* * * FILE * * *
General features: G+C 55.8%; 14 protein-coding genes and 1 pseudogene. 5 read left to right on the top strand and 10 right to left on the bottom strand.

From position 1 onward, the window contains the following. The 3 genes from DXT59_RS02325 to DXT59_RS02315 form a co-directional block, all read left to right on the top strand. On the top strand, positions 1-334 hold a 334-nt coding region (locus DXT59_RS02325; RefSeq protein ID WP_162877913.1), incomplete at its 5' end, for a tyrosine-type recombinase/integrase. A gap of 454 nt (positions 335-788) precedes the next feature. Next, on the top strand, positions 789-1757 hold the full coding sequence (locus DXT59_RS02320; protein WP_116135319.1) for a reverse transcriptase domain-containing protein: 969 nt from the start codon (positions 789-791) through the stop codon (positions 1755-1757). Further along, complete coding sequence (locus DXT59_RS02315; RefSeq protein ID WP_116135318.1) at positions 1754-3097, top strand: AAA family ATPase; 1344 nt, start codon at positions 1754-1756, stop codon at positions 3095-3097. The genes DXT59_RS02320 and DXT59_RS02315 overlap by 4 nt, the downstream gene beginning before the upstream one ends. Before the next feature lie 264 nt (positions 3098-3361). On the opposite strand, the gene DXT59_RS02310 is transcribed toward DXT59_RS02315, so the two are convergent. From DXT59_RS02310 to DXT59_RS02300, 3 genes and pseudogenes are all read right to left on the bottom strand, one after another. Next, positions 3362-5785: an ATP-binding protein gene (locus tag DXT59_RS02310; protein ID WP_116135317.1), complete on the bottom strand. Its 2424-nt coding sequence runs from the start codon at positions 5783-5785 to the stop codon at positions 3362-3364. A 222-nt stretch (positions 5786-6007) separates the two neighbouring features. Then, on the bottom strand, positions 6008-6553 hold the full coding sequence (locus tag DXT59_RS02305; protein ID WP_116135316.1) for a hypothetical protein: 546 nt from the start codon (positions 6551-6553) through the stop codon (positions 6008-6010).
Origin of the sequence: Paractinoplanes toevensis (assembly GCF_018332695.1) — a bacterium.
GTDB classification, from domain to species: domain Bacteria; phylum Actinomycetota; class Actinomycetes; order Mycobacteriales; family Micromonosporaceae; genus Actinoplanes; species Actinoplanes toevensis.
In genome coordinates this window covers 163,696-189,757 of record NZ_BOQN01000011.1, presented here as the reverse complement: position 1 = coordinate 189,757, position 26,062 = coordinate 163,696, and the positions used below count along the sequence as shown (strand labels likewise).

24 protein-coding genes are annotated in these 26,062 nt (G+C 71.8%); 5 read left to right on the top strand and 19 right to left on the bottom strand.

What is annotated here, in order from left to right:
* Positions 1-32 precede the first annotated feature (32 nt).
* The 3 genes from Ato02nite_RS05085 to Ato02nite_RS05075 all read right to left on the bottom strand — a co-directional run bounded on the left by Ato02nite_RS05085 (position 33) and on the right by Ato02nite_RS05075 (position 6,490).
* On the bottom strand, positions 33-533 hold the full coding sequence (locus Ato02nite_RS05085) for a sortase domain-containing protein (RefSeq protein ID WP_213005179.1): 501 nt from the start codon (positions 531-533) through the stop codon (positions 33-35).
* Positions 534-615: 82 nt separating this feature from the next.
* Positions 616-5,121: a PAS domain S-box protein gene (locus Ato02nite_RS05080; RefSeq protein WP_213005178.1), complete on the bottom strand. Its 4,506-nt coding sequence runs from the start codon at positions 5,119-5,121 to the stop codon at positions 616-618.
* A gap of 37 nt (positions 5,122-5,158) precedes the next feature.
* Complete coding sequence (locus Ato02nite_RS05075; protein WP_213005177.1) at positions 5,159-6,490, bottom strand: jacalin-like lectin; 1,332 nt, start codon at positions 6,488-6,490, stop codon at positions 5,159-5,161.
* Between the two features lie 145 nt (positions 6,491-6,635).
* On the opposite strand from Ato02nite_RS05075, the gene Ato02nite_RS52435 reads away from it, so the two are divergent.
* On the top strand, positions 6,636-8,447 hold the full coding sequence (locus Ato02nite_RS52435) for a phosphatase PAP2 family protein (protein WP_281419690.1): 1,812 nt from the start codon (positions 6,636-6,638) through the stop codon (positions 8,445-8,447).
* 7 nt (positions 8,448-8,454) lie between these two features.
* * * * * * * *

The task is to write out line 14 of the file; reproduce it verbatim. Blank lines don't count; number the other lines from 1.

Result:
* Complete coding sequence (locus Ato02nite_RS05075; protein WP_213005177.1) at positions 5,159-6,490, bottom strand: jacalin-like lectin; 1,332 nt, start codon at positions 6,488-6,490, stop codon at positions 5,159-5,161.